Ethiopian Business Review

The Making of Elite Athletes

Ethiopia Broadens its Focus To Recruit Future Talent

The 2018 World U20 Championships, also known as the World Junior Championships, took place at Ratina Stadium in Tampere, Finland from July 10-15 2018. Solomon Barega and Tilahun Haile were among the 36 Ethiopian athletes who participated in the Championships. They come from Quante, a small town located in the Southern Nations, Nationalities and Peoples (SNNP) state, which has similar topography and weather conditions as Bekoji, known for producing many of Ethiopia’s Olympic medallists. As EBR adjunct writer Abiy Wondifraw, found out unlike the previous trend of recruiting from only a few places, more athletes are now coming from all corners of the country including Quante, to represent Ethiopia on the national stage.

While billions of people prepared to watch the third place playoff of the FIFA World Cup in Russia on the afternoon of July 14, 2018, residents of Quante, a small town in Geta Woreda of Gurage Zone in SNNP state, were getting ready to watch the 2018 World U20 Championships 5,000 meter final, that took place in Tampere, Finland. In that specific race, the residents of Quante were represented by two of their young runners, Solomon Barega and Tilahun Haile.

Solomon, 18, one of the best prospects of his generation, has already made his home town of 100,000 fall in love with athletics. In the last two years, he has represented the country in major competitions, including the 2017 World Championships in London. He dominated the 5,000 meters at the 2017 World U18 Championships as well as the World U20 Championships and African U20 Championships held in 2017 and 2016, respectively, winning all gold medals. When preparing for Tampere, Solomon wanted to defend his gold medal at the 2018 World U20 Championship, also known as the World Junior Championships and as well as gaining experience on the international stage. When he ran in different international tournaments in the past, he learnt how important experience is.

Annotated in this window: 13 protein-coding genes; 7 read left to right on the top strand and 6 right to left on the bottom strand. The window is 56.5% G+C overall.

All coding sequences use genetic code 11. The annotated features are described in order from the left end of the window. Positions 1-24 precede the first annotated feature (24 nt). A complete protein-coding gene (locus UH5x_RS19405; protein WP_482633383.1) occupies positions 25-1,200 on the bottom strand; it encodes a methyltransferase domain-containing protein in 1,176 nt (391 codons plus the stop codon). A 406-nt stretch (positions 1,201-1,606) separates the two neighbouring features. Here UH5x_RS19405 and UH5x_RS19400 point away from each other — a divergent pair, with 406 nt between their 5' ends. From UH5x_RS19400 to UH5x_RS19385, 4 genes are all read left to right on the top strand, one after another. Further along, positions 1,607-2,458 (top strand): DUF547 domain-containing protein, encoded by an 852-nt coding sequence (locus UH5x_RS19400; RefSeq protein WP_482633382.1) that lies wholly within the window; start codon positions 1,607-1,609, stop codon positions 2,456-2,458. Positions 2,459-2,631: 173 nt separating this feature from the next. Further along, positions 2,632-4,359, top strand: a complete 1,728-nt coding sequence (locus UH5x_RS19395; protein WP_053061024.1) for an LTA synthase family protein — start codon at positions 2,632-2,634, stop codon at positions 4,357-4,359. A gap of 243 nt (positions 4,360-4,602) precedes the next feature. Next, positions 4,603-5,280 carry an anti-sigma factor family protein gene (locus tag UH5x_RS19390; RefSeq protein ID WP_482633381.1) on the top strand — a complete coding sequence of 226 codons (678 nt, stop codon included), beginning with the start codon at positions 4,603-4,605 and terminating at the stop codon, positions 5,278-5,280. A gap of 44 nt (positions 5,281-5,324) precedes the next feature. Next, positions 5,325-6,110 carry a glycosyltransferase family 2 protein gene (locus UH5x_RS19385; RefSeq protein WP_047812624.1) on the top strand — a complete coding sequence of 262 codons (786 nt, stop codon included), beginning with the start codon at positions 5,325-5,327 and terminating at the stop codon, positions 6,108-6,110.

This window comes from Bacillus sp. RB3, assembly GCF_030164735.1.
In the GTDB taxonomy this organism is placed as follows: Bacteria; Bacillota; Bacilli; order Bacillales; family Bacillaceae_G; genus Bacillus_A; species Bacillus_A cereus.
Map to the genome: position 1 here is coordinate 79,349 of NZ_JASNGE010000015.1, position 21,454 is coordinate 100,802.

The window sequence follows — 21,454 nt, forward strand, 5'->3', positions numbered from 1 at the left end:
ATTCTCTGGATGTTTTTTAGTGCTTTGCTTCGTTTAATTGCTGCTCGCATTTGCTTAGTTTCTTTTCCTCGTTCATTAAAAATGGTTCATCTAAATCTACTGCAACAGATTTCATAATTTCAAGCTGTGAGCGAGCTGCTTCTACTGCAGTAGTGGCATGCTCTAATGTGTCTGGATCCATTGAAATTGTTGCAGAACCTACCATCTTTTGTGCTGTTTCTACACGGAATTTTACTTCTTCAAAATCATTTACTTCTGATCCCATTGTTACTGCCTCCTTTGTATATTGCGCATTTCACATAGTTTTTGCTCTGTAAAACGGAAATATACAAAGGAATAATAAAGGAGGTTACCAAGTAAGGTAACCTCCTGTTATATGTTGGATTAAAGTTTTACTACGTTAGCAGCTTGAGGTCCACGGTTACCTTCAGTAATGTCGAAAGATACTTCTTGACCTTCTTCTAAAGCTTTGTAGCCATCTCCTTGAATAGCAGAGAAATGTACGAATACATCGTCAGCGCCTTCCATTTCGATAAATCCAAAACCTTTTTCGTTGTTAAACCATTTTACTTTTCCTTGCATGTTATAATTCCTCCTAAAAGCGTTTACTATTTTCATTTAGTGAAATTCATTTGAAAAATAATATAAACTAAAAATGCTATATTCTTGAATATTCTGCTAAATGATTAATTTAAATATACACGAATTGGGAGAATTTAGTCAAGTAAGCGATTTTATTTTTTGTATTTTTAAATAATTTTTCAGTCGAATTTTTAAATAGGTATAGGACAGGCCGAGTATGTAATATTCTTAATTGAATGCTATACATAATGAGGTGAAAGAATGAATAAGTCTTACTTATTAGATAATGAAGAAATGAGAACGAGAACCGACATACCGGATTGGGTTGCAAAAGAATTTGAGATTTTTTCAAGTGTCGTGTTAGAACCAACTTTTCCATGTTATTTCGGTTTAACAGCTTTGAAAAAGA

“Initially, I was not thinking of medals while participating at the World U20 Championships last August. But eventually I started to dream big,” Solomon told EBR. “I was happy I took the gold medal home. At the same time I learned a lot. “

Solomon says running in championships is different. “The pressure, psychology and tactics were all new to me. If I’m going to win in the big tournaments and Olympics, I need to learn more,” says Solomon. “I grew up listening to a lot about the best athletes in the country. Now I am trying to learn how Kenenisa [Bekele] and Haile [Gebresilasie] became legends.”

While learning from the legends, Solomon himself seems to already be inspiring his friends from the countryside. Tilahun, the Ethiopian Junior Championships winner in 5000 meters last year, is already building his reputation with unique gestures to the audience, on and off the track. Unlike most of the country’s shy athletes who are criticised for failing to cash in on their success, the 19 years old wants to consider the economic value of winning. He also believes runners have the responsibility to make more people love athletics.